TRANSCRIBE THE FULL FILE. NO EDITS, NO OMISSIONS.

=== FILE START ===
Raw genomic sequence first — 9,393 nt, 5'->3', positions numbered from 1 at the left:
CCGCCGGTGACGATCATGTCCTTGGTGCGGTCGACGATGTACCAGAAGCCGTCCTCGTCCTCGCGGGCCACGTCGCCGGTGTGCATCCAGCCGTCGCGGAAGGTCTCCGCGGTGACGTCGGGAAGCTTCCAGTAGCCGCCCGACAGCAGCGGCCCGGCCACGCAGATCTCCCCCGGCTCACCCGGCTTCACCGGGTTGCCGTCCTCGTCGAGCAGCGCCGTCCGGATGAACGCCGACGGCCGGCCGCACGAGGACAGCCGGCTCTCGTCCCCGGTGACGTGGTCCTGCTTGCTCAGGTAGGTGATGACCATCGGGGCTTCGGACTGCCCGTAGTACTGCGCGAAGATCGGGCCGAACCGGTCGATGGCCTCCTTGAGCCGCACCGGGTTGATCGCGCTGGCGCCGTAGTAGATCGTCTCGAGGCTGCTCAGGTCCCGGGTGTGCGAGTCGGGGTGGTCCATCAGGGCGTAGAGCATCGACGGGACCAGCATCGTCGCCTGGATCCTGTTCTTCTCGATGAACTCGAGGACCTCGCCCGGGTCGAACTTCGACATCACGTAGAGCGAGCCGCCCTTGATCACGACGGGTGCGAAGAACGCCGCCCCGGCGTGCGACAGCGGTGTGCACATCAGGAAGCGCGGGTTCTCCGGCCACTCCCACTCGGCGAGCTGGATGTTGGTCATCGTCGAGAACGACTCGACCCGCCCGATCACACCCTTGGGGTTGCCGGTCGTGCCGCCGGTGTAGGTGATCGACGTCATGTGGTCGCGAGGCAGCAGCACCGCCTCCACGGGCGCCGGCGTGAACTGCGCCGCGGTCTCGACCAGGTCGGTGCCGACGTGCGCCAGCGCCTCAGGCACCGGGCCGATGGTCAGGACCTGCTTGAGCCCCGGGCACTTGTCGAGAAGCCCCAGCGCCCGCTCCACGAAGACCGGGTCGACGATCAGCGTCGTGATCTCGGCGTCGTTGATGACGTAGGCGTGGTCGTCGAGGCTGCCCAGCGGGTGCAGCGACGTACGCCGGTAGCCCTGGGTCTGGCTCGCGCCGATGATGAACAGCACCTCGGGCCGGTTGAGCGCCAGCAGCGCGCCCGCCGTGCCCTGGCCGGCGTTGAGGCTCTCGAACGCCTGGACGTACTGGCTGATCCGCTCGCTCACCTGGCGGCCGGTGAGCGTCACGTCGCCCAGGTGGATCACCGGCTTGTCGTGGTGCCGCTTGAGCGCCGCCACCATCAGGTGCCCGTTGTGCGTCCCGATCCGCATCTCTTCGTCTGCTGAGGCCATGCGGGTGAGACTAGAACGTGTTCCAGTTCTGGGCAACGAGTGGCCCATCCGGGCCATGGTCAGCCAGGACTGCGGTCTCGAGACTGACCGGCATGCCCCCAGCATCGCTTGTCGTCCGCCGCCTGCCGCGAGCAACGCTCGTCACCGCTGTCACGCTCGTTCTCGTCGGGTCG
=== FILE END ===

Raw genomic sequence first — 9,393 nt, 5'->3', positions numbered from 1 at the left:
CCGCCGGTGACGATCATGTCCTTGGTGCGGTCGACGATGTACCAGAAGCCGTCCTCGTCCTCGCGGGCCACGTCGCCGGTGTGCATCCAGCCGTCGCGGAAGGTCTCCGCGGTGACGTCGGGAAGCTTCCAGTAGCCGCCCGACAGCAGCGGCCCGGCCACGCAGATCTCCCCCGGCTCACCCGGCTTCACCGGGTTGCCGTCCTCGTCGAGCAGCGCCGTCCGGATGAACGCCGACGGCCGGCCGCACGAGGACAGCCGGCTCTCGTCCCCGGTGACGTGGTCCTGCTTGCTCAGGTAGGTGATGACCATCGGGGCTTCGGACTGCCCGTAGTACTGCGCGAAGATCGGGCCGAACCGGTCGATGGCCTCCTTGAGCCGCACCGGGTTGATCGCGCTGGCGCCGTAGTAGATCGTCTCGAGGCTGCTCAGGTCCCGGGTGTGCGAGTCGGGGTGGTCCATCAGGGCGTAGAGCATCGACGGGACCAGCATCGTCGCCTGGATCCTGTTCTTCTCGATGAACTCGAGGACCTCGCCCGGGTCGAACTTCGACATCACGTAGAGCGAGCCGCCCTTGATCACGACGGGTGCGAAGAACGCCGCCCCGGCGTGCGACAGCGGTGTGCACATCAGGAAGCGCGGGTTCTCCGGCCACTCCCACTCGGCGAGCTGGATGTTGGTCATCGTCGAGAACGACTCGACCCGCCCGATCACACCCTTGGGGTTGCCGGTCGTGCCGCCGGTGTAGGTGATCGACGTCATGTGGTCGCGAGGCAGCAGCACCGCCTCCACGGGCGCCGGCGTGAACTGCGCCGCGGTCTCGACCAGGTCGGTGCCGACGTGCGCCAGCGCCTCAGGCACCGGGCCGATGGTCAGGACCTGCTTGAGCCCCGGGCACTTGTCGAGAAGCCCCAGCGCCCGCTCCACGAAGACCGGGTCGACGATCAGCGTCGTGATCTCGGCGTCGTTGATGACGTAGGCGTGGTCGTCGAGGCTGCCCAGCGGGTGCAGCGACGTACGCCGGTAGCCCTGGGTCTGGCTCGCGCCGATGATGAACAGCACCTCGGGCCGGTTGAGCGCCAGCAGCGCGCCCGCCGTGCCCTGGCCGGCGTTGAGGCTCTCGAACGCCTGGACGTACTGGCTGATCCGCTCGCTCACCTGGCGGCCGGTGAGCGTCACGTCGCCCAGGTGGATCACCGGCTTGTCGTGGTGCCGCTTGAGCGCCGCCACCATCAGGTGCCCGTTGTGCGTCCCGATCCGCATCTCTTCGTCTGCTGAGGCCATGCGGGTGAGACTAGAACGTGTTCCAGTTCTGGGCAACGAGTGGCCCATCCGGGCCATGGTCAGCCAGGACTGCGGTCTCGAGACTGACCGGCATGCCCCCAGCATCGCTTGTCGTCCGCCGCCTGCCGCGAGCAACGCTCGTCACCGCTGTCACGCTCGTTCTCGTCGGGTCG